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Swale   Listen
noun
Swale  n.  A gutter in a candle. (Prov. Eng.)






Collaborative International Dictionary of English 0.48








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"Swale" Quotes from Famous Books



... generations taken together was 35.5, and that of the three self-fertilised plants of the same two generations 30.5; or as 100 to 86. (5/3. We here see that both Lupinus luteus and pilosus seed freely when insects are excluded; but Mr. Swale, of Christchurch, in New Zealand, informs me 'Gardeners' Chronicle' 1858 page 828, that the garden varieties of the lupine are not there visited by any bees, and that they seed less freely than any ...
— The Effects of Cross & Self-Fertilisation in the Vegetable Kingdom • Charles Darwin

... walking good enough to suit you? What's the matter with the Elkhart swale, Atwater marsh, and the woods around the head ...
— Michael O'Halloran • Gene Stratton-Porter

... kind; I had seen too much of it in the last two days fade away into nothing—nothing but blistering, damned sand. And so I wouldn't believe the cool reeds and the sparkling water until I had dipped down through a little swale and was actually fighting my horse back from the brink. I knew enough to do that, mind you, and to fight back the two mules so that they drank just a little at a time—a little at a time; and all the while I had to wait, with my tongue like sand in my mouth. Over the edge of my horse's neck I could ...
— The Best Short Stories of 1915 - And the Yearbook of the American Short Story • Various

... looking in the direction of the noise. It appeared to come from a swale, or depression among ...
— The Boy Ranchers Among the Indians - or, Trailing the Yaquis • Willard F. Baker

... men who hated Lincoln. The name came from copperhead-snakes, which are worse than rattlers, for rattlers rattle and give warning. A rattler is an open enemy, but you never know that a copperhead is around until he strikes. He lies low in the swale and watches his chance. "He is the worstest snake ...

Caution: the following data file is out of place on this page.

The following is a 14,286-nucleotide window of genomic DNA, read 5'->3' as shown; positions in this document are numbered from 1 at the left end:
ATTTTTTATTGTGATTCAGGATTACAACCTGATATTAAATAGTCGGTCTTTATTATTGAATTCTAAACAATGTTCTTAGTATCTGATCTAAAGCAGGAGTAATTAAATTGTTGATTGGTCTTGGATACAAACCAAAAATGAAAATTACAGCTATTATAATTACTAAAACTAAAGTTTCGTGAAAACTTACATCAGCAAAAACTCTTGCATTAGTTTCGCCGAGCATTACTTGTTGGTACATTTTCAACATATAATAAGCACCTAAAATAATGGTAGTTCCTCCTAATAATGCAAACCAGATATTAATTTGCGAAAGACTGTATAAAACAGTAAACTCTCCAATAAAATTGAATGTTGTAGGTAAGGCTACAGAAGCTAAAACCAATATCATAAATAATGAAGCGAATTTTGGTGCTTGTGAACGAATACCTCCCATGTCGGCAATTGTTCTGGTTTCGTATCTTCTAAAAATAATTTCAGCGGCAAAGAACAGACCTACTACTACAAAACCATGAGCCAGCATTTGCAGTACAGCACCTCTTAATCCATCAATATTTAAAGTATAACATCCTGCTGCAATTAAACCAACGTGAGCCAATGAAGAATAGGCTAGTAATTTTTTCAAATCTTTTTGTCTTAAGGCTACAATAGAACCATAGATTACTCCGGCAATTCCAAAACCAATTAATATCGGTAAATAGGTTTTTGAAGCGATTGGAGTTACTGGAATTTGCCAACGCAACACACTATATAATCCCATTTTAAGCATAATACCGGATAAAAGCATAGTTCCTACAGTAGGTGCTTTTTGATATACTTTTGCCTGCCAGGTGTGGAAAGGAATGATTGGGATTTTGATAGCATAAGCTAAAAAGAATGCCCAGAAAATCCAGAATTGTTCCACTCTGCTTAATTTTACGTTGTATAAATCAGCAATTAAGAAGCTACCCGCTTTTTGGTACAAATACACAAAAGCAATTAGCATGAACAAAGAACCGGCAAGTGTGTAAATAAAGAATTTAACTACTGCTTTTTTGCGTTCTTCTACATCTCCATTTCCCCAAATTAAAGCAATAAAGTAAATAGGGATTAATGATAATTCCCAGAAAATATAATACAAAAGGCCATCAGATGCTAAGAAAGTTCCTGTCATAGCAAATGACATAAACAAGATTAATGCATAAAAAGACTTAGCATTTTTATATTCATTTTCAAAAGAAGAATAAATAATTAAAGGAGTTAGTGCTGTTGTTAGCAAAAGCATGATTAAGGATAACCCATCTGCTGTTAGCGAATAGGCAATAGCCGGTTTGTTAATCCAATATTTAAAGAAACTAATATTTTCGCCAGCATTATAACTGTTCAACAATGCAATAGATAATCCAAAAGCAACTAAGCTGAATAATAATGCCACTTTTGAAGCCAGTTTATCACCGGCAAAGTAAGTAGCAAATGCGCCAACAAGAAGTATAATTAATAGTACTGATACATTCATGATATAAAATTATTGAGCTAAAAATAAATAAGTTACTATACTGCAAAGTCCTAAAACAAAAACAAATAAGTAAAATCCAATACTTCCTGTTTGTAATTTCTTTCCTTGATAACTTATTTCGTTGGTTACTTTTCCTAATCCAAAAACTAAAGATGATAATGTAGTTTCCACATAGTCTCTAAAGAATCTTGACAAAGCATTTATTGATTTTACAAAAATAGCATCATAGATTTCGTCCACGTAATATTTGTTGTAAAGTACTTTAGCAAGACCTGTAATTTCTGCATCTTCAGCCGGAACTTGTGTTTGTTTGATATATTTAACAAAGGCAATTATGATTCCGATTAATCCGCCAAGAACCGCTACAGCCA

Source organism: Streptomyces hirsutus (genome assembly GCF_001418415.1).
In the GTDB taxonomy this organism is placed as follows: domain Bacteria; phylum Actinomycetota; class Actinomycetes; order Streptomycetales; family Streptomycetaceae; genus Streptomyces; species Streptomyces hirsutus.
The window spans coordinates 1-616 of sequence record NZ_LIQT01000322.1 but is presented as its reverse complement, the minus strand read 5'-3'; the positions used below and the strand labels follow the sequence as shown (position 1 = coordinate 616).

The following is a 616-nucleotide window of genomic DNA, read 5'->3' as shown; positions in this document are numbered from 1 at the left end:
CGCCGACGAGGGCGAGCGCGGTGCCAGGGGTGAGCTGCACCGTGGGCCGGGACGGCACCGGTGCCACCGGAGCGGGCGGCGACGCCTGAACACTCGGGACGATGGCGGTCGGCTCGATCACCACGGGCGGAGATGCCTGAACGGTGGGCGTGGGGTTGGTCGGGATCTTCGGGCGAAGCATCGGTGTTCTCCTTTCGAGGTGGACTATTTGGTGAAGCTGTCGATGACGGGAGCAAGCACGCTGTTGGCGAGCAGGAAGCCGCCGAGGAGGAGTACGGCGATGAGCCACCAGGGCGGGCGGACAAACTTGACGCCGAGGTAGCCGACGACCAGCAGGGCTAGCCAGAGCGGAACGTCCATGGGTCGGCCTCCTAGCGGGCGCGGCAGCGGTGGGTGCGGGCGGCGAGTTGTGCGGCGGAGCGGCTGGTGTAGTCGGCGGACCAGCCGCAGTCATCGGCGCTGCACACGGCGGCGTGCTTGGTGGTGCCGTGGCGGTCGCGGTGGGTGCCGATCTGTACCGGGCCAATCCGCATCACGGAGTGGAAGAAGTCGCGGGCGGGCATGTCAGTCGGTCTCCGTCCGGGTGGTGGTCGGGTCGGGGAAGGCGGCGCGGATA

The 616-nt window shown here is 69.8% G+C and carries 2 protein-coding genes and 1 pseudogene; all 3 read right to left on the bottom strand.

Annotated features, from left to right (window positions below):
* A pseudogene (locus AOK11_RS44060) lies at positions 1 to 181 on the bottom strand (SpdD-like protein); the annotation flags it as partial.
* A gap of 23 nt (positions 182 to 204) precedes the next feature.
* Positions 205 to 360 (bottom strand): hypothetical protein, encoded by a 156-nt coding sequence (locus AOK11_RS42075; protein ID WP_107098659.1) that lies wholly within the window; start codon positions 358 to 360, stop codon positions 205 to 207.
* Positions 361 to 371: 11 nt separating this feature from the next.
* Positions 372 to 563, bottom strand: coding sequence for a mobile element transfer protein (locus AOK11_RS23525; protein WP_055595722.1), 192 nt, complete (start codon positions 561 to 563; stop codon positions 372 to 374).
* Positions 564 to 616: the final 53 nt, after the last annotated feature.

— Little Journeys To the Homes of the Great, Volume 3 (of 14) • Elbert Hubbard

... coulee, eastward, south, or toward the river; until, early in May, a second incident occurred and interrupted her rambles. She had walked as far as the swale that was part way to the Missouri. There she was startled into a sudden halt. From a point ahead of her and to the left, sounded ...
— The Plow-Woman • Eleanor Gates

... he could not go very far. Further inland, foggy gorse gave place to broom and blighted bracken, all wet, sagging with rain. Then he crossed a swale of brown reeds and tussock set with little pools of water, opaque and grey in ...
— Barbarians • Robert W. Chambers

... subject, that often lasts for ages. Take, for instance, Leeds. There we see that John Ryley created, at a later period, the Yorkshire school of geometers; comprising amongst its members such men as Swale, Whitley, Ryley ("Sam"), Gawthorp, Settle, and John Baines. This, too, was in a district in many respects very analogous to Lancashire, but especially in the one to which the argument more immediately relates:—it was a district of weavers, only ...
— Notes and Queries, Number 57, November 30, 1850 • Various

... study of the Scriptures. He was the first Englishman to translate the Bible systematically into his native Anglo-Saxon. In 1428, by order of Pope Martin V, his bones were exhumed and burned, and the ashes thrown into the river Swale. ...